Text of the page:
February 7, 2013 | Vol. 116 -- No. 42

Preventing tooth decay in children

Oral health affects one’s overall well-being. For example: although not the sole cause, gum disease contributes to heart disease. Especially when inflamed, tissues in the mouth can allow bacteria to pass inside the blood stream and eventually accumulate inside cardiac arteries. The byproducts of same types of bacteria cause decay in teeth. Keeping that in mind, it is concluded that an integral part of healthy life is a healthy mouth. We do our best to keep our little ones physically healthy. The oral health of our children is as paramount.

As February is National Children’s Dental Health Month, the following are a few suggestions to help parents ensure children’s optimum oral health.

To set our children on a good path to oral health, we as parents must remind ourselves that habits to good oral health are imparted by the people our children look up to the most – ourselves – the parents. Preventing tooth decay in children begins with taking good care of our own mouth. Since maintaining good oral health is part of my daily routine, it becomes something that I will impart with high level of diligence to my child.

It is important to start very early. Keep your baby’s mouth clean by gently wiping the gums with a clean baby washcloth. Once you see the first teeth, gently brush using a soft baby toothbrush and water. Ask your child’s dentist about fluoride. At about 12 - 24 months old, brush your child’s teeth at least two times a day. If your child’s doctor or dentist recommends fluoride toothpaste, use only a light smear for children younger than 2 years. The best times to brush are after breakfast and before bed.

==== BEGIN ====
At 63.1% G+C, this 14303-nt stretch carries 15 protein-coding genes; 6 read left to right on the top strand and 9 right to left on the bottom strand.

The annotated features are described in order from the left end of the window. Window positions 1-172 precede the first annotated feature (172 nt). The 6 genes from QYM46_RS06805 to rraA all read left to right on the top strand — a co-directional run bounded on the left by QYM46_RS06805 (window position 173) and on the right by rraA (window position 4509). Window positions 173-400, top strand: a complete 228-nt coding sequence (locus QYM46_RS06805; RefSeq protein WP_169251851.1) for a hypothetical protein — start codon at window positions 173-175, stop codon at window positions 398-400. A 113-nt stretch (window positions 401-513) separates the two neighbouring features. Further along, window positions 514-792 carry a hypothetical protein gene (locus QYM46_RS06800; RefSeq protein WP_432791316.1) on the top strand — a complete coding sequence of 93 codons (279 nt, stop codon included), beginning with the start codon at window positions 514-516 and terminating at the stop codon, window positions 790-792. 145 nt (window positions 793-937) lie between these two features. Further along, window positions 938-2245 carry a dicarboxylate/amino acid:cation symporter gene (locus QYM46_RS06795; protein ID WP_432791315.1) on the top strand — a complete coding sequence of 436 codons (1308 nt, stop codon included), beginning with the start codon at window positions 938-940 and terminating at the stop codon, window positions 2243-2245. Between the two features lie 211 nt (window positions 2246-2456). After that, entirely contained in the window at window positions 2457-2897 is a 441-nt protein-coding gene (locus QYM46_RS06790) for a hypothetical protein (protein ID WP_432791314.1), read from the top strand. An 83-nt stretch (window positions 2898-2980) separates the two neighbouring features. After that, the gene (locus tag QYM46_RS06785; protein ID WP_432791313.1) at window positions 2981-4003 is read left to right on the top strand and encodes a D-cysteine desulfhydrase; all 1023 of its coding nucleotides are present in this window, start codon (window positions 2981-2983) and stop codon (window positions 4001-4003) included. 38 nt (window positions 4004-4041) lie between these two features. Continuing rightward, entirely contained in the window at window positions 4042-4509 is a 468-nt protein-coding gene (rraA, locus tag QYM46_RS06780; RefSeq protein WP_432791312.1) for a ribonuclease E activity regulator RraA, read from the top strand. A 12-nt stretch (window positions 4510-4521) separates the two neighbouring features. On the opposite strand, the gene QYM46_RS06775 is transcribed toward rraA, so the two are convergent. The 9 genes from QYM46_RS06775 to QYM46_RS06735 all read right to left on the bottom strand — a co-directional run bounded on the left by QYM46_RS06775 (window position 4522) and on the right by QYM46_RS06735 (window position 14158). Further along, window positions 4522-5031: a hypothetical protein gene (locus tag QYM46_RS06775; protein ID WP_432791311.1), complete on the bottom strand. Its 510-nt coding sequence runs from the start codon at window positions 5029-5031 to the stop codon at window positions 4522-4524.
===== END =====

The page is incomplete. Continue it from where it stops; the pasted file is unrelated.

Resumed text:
Although some may disagree, common sense dictates that it is not a good idea to put your child to bed with a bottle or food. Not only does this expose your child’s teeth to sugars, it can also put your child at risk for ear infections and choking. Give your child a bottle only during meals.

Do not use a bottle or sippy cup as a pacifier or let your child walk around with or drink from them for long periods. If your child must have a bottle or sippy cup for long periods, fill it with water only.

During car rides, offer only water if your child is thirsty. Teach your child to drink from a regular cup as soon as possible. Drinking from a cup is less likely to cause the liquid to collect around the teeth. Also, a cup cannot be taken to bed.

Check to see if your water is fluoridated. If your tap water comes from a well, your child’s dentist may want to have a water sample tested for natural fluoride content. If your tap water does not have enough fluoride, your child’s dentist will prescribe an appropriate fluoride supplement if your child is at increased risk for tooth decay.

Don’t let your child eat sweet or sticky foods, like candy, gummies, cookies, or fruit roll-ups. There is sugar in foods like crackers and chips too. These foods are especially bad if your child snacks on them a lot. They should only be eaten at mealtime. Teach your child to use his or her tongue to clean food immediately off the teeth.

Serve juice only during meals and limit it to 4 to 6 ounces per day. Also, juice is not recommended for babies younger than 6 months.

Make an appointment to have your child see the dentist before age 2 even if you do not think there are problems. If nothing else, get the child familiar with the settings of a dental office as early as possible. Many times the first couple of visits can be just “going for a ride” in the chair and “brushing your teeth.” And at the end there is always a little prize like stickers, toys and of course – a new tooth brush.

Andrew Martinssen, DDS is proud to call Cheney his home town. Martinssen, received his dental training at University of Southern California in 2002 and has practiced mostly in Arizona ever since. He feels very fortunate to have his passion as his career.

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